A new University of Illinois study shows that tomatoes and broccoli are better at shrinking prostate tumors when both are part of the daily diet than when they’re eaten alone.
“When tomatoes and broccoli are eaten together, we see an additive effect. We think it’s because different bioactive compounds in each food work on different anti-cancer pathways,” said University of Illinois food science and human nutrition professor John Erdman.
How much tomato and broccoli should a 55-year-old man concerned about prostate health eat in order to receive these benefits? The scientists did some conversions.
“To get these effects, men should consume daily 1.4 cups of raw broccoli and 2.5 cups of fresh tomato, or 1 cup of tomato sauce, or ? cup of tomato paste. I think it’s very doable for a man to eat a cup and a half of broccoli per day or put broccoli on a pizza with ? cup of tomato paste,” said Canene-Adams.
Erdman said the study showed that eating whole foods is better than consuming their components. “It’s better to eat tomatoes than to take a lycopene supplement,” he said. “And cooked tomatoes may be better than raw tomatoes. Chopping and heating make the cancer-fighting constituents of tomatoes and broccoli more bioavailable.”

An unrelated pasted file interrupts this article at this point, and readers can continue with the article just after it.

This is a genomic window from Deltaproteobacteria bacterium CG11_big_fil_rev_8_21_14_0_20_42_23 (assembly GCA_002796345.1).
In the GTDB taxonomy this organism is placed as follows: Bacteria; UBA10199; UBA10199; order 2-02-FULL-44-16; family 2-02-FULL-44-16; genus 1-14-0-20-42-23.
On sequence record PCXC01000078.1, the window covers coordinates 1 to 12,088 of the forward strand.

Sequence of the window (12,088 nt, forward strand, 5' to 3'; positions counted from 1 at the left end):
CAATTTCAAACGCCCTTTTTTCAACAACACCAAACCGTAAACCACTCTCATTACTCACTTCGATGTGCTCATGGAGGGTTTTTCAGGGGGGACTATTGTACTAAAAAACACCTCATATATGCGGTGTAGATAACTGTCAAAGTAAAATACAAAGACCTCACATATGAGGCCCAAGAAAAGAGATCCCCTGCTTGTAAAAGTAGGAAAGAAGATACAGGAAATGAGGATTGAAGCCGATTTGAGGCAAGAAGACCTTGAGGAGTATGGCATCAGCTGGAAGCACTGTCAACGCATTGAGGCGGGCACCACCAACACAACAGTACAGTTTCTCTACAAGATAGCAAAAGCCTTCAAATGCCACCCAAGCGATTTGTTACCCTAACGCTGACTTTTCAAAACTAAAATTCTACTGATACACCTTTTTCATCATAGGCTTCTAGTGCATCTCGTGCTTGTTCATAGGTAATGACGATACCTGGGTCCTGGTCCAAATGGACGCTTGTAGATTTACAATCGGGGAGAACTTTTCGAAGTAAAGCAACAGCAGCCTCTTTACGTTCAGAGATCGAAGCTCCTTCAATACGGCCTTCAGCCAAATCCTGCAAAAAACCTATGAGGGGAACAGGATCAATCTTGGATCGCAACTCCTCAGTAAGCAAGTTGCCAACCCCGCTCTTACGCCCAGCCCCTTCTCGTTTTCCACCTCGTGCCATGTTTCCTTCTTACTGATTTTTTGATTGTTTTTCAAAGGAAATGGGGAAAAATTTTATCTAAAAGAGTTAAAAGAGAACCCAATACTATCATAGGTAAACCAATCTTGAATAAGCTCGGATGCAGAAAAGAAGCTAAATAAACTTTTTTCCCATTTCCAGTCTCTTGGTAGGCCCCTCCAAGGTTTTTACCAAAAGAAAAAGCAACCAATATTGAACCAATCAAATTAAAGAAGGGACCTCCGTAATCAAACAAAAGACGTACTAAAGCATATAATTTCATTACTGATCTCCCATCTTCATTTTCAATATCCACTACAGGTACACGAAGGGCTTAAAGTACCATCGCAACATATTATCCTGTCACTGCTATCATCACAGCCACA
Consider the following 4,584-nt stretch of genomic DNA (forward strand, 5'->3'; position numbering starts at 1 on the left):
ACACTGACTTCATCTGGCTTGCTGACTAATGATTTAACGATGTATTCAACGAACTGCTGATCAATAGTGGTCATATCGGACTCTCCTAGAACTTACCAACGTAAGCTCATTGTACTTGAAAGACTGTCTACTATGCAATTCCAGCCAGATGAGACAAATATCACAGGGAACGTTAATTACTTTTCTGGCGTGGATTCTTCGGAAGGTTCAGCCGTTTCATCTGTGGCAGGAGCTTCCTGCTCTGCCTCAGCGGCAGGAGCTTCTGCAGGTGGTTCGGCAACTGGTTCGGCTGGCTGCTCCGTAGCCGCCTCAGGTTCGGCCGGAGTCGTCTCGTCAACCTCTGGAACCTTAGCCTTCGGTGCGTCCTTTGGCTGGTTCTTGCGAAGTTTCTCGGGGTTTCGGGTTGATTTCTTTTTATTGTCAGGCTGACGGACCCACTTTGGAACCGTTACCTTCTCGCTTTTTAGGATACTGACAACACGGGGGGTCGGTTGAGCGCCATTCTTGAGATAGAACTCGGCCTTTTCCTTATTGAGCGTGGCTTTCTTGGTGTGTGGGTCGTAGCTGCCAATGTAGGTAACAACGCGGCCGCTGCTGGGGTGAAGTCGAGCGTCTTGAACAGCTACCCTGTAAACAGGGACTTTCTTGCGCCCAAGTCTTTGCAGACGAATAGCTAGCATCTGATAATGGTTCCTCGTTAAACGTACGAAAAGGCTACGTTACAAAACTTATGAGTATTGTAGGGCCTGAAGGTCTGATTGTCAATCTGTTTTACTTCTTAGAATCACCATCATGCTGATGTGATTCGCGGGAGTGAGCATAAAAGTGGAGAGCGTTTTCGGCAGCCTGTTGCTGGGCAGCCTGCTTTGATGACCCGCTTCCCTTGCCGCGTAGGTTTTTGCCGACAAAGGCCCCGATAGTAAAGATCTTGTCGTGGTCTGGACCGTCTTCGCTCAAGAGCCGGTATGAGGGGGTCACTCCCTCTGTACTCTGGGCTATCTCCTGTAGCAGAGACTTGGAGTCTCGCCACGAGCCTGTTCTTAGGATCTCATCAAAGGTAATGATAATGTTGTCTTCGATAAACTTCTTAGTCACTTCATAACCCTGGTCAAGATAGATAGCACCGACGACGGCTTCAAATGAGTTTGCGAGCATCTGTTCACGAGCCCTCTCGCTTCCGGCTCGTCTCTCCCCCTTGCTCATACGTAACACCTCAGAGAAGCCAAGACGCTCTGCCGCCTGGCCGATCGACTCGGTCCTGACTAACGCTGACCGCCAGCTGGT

“When tomatoes are cooked, for example, the water is removed and the healthful parts become more concentrated. That doesn’t mean you should stay away from fresh produce. The lesson here, I think, is to eat a variety of fruits and vegetables prepared in a variety of ways,” Canene-Adams added.
Erdman said the tomato/broccoli study was a natural to be carried out at Illinois because of the pioneering work his colleague Elizabeth Jeffery has done on the cancer-fighting agents found in broccoli and other cruciferous vegetables. Jeffery has discovered sulfur compounds in broccoli that enhance certain enzymes in the human body, which then act to degrade carcinogens.